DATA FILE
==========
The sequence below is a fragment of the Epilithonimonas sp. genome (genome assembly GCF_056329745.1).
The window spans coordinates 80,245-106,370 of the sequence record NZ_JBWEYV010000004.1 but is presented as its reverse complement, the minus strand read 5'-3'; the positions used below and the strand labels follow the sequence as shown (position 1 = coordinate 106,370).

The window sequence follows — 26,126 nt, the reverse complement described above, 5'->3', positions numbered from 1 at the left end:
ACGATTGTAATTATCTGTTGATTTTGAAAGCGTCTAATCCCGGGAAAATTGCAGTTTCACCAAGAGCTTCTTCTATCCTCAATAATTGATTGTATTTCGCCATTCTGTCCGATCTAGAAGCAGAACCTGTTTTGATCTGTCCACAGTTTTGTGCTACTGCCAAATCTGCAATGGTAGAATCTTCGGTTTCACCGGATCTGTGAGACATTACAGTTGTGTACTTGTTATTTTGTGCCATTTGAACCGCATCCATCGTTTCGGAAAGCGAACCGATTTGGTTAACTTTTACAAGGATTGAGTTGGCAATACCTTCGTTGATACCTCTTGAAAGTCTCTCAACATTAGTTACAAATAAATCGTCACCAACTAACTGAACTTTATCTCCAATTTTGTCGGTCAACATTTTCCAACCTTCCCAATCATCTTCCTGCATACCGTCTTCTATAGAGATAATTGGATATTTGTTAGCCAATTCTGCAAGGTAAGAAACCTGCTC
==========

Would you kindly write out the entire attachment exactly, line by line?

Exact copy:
The sequence below is a fragment of the Epilithonimonas sp. genome (genome assembly GCF_056329745.1).
The window spans coordinates 80,245-106,370 of the sequence record NZ_JBWEYV010000004.1 but is presented as its reverse complement, the minus strand read 5'-3'; the positions used below and the strand labels follow the sequence as shown (position 1 = coordinate 106,370).

The window sequence follows — 26,126 nt, the reverse complement described above, 5'->3', positions numbered from 1 at the left end:
ACGATTGTAATTATCTGTTGATTTTGAAAGCGTCTAATCCCGGGAAAATTGCAGTTTCACCAAGAGCTTCTTCTATCCTCAATAATTGATTGTATTTCGCCATTCTGTCCGATCTAGAAGCAGAACCTGTTTTGATCTGTCCACAGTTTTGTGCTACTGCCAAATCTGCAATGGTAGAATCTTCGGTTTCACCGGATCTGTGAGACATTACAGTTGTGTACTTGTTATTTTGTGCCATTTGAACCGCATCCATCGTTTCGGAAAGCGAACCGATTTGGTTAACTTTTACAAGGATTGAGTTGGCAATACCTTCGTTGATACCTCTTGAAAGTCTCTCAACATTAGTTACAAATAAATCGTCACCAACTAACTGAACTTTATCTCCAATTTTGTCGGTCAACATTTTCCAACCTTCCCAATCATCTTCCTGCATACCGTCTTCTATAGAGATAATTGGATATTTGTTAGCCAATTCTGCAAGGTAAGAAACCTGCTC